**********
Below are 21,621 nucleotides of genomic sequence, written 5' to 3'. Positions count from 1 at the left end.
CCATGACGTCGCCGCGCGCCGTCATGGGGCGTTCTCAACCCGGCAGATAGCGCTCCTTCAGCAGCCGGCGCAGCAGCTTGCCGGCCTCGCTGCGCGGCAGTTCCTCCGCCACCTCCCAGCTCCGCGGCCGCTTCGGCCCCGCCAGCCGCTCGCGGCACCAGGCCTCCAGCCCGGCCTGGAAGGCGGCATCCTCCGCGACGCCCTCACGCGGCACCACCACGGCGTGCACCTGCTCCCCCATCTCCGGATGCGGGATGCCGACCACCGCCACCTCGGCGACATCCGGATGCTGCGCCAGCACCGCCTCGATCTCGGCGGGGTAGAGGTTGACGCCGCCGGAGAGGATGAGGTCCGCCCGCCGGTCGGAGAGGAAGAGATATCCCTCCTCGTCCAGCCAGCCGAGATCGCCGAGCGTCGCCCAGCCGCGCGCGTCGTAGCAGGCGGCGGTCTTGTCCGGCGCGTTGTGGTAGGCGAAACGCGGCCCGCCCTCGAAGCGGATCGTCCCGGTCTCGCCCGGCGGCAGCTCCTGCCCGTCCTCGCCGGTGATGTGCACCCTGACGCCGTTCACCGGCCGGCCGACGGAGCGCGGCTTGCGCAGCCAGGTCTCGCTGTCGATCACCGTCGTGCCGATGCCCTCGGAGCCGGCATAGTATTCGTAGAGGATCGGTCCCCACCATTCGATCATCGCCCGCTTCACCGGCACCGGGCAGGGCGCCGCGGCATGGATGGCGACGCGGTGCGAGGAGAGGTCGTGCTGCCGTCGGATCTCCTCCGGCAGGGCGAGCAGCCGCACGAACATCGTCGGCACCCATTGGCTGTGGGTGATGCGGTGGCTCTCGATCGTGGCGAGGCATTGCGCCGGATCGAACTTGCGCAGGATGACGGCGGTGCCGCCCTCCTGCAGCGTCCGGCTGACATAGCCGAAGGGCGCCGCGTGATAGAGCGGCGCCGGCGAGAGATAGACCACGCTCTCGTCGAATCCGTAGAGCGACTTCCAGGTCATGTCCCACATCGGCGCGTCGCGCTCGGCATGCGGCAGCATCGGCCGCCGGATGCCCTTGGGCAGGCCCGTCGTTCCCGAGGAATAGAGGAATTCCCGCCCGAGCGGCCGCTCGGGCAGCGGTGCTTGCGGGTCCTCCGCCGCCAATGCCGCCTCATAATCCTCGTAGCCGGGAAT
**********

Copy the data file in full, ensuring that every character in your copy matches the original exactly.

Below are 21,621 nucleotides of genomic sequence, written 5' to 3'. Positions count from 1 at the left end.
CCATGACGTCGCCGCGCGCCGTCATGGGGCGTTCTCAACCCGGCAGATAGCGCTCCTTCAGCAGCCGGCGCAGCAGCTTGCCGGCCTCGCTGCGCGGCAGTTCCTCCGCCACCTCCCAGCTCCGCGGCCGCTTCGGCCCCGCCAGCCGCTCGCGGCACCAGGCCTCCAGCCCGGCCTGGAAGGCGGCATCCTCCGCGACGCCCTCACGCGGCACCACCACGGCGTGCACCTGCTCCCCCATCTCCGGATGCGGGATGCCGACCACCGCCACCTCGGCGACATCCGGATGCTGCGCCAGCACCGCCTCGATCTCGGCGGGGTAGAGGTTGACGCCGCCGGAGAGGATGAGGTCCGCCCGCCGGTCGGAGAGGAAGAGATATCCCTCCTCGTCCAGCCAGCCGAGATCGCCGAGCGTCGCCCAGCCGCGCGCGTCGTAGCAGGCGGCGGTCTTGTCCGGCGCGTTGTGGTAGGCGAAACGCGGCCCGCCCTCGAAGCGGATCGTCCCGGTCTCGCCCGGCGGCAGCTCCTGCCCGTCCTCGCCGGTGATGTGCACCCTGACGCCGTTCACCGGCCGGCCGACGGAGCGCGGCTTGCGCAGCCAGGTCTCGCTGTCGATCACCGTCGTGCCGATGCCCTCGGAGCCGGCATAGTATTCGTAGAGGATCGGTCCCCACCATTCGATCATCGCCCGCTTCACCGGCACCGGGCAGGGCGCCGCGGCATGGATGGCGACGCGGTGCGAGGAGAGGTCGTGCTGCCGTCGGATCTCCTCCGGCAGGGCGAGCAGCCGCACGAACATCGTCGGCACCCATTGGCTGTGGGTGATGCGGTGGCTCTCGATCGTGGCGAGGCATTGCGCCGGATCGAACTTGCGCAGGATGACGGCGGTGCCGCCCTCCTGCAGCGTCCGGCTGACATAGCCGAAGGGCGCCGCGTGATAGAGCGGCGCCGGCGAGAGATAGACCACGCTCTCGTCGAATCCGTAGAGCGACTTCCAGGTCATGTCCCACATCGGCGCGTCGCGCTCGGCATGCGGCAGCATCGGCCGCCGGATGCCCTTGGGCAGGCCCGTCGTTCCCGAGGAATAGAGGAATTCCCGCCCGAGCGGCCGCTCGGGCAGCGGTGCTTGCGGGTCCTCCGCCGCCAATGCCGCCTCATAATCCTCGTAGCCGGGAAT